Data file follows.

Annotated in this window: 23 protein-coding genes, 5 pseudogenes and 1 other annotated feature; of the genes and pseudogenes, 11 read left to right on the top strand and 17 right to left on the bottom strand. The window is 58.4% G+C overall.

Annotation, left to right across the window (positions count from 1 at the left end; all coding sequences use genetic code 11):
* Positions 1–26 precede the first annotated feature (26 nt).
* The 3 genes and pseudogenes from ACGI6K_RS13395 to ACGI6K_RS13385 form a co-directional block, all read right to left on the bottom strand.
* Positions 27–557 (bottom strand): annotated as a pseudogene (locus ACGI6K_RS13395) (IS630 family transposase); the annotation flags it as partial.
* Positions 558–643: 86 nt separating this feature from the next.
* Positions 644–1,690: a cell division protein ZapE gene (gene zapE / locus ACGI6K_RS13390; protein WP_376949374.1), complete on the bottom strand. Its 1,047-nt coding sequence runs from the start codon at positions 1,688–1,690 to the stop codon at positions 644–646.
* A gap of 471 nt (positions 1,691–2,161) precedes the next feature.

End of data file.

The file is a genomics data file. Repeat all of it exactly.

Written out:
Annotated in this window: 23 protein-coding genes, 5 pseudogenes and 1 other annotated feature; of the genes and pseudogenes, 11 read left to right on the top strand and 17 right to left on the bottom strand. The window is 58.4% G+C overall.

Annotation, left to right across the window (positions count from 1 at the left end; all coding sequences use genetic code 11):
* Positions 1–26 precede the first annotated feature (26 nt).
* The 3 genes and pseudogenes from ACGI6K_RS13395 to ACGI6K_RS13385 form a co-directional block, all read right to left on the bottom strand.
* Positions 27–557 (bottom strand): annotated as a pseudogene (locus ACGI6K_RS13395) (IS630 family transposase); the annotation flags it as partial.
* Positions 558–643: 86 nt separating this feature from the next.
* Positions 644–1,690: a cell division protein ZapE gene (gene zapE / locus ACGI6K_RS13390; protein WP_376949374.1), complete on the bottom strand. Its 1,047-nt coding sequence runs from the start codon at positions 1,688–1,690 to the stop codon at positions 644–646.
* A gap of 471 nt (positions 1,691–2,161) precedes the next feature.